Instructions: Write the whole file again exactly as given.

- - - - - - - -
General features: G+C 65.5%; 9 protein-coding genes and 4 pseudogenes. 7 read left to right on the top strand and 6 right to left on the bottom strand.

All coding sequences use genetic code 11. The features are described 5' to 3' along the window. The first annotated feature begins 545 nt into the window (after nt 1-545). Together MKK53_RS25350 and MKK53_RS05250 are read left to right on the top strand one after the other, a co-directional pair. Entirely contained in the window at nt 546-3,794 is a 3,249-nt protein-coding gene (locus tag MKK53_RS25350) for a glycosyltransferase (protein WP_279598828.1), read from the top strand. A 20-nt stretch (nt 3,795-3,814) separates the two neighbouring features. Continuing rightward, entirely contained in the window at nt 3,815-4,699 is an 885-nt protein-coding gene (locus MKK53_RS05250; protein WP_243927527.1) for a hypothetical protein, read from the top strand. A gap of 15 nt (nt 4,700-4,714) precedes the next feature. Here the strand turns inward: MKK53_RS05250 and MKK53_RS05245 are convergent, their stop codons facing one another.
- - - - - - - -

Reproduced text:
General features: G+C 65.5%; 9 protein-coding genes and 4 pseudogenes. 7 read left to right on the top strand and 6 right to left on the bottom strand.

All coding sequences use genetic code 11. The features are described 5' to 3' along the window. The first annotated feature begins 545 nt into the window (after nt 1-545). Together MKK53_RS25350 and MKK53_RS05250 are read left to right on the top strand one after the other, a co-directional pair. Entirely contained in the window at nt 546-3,794 is a 3,249-nt protein-coding gene (locus tag MKK53_RS25350) for a glycosyltransferase (protein WP_279598828.1), read from the top strand. A 20-nt stretch (nt 3,795-3,814) separates the two neighbouring features. Continuing rightward, entirely contained in the window at nt 3,815-4,699 is an 885-nt protein-coding gene (locus MKK53_RS05250; protein WP_243927527.1) for a hypothetical protein, read from the top strand. A gap of 15 nt (nt 4,700-4,714) precedes the next feature. Here the strand turns inward: MKK53_RS05250 and MKK53_RS05245 are convergent, their stop codons facing one another.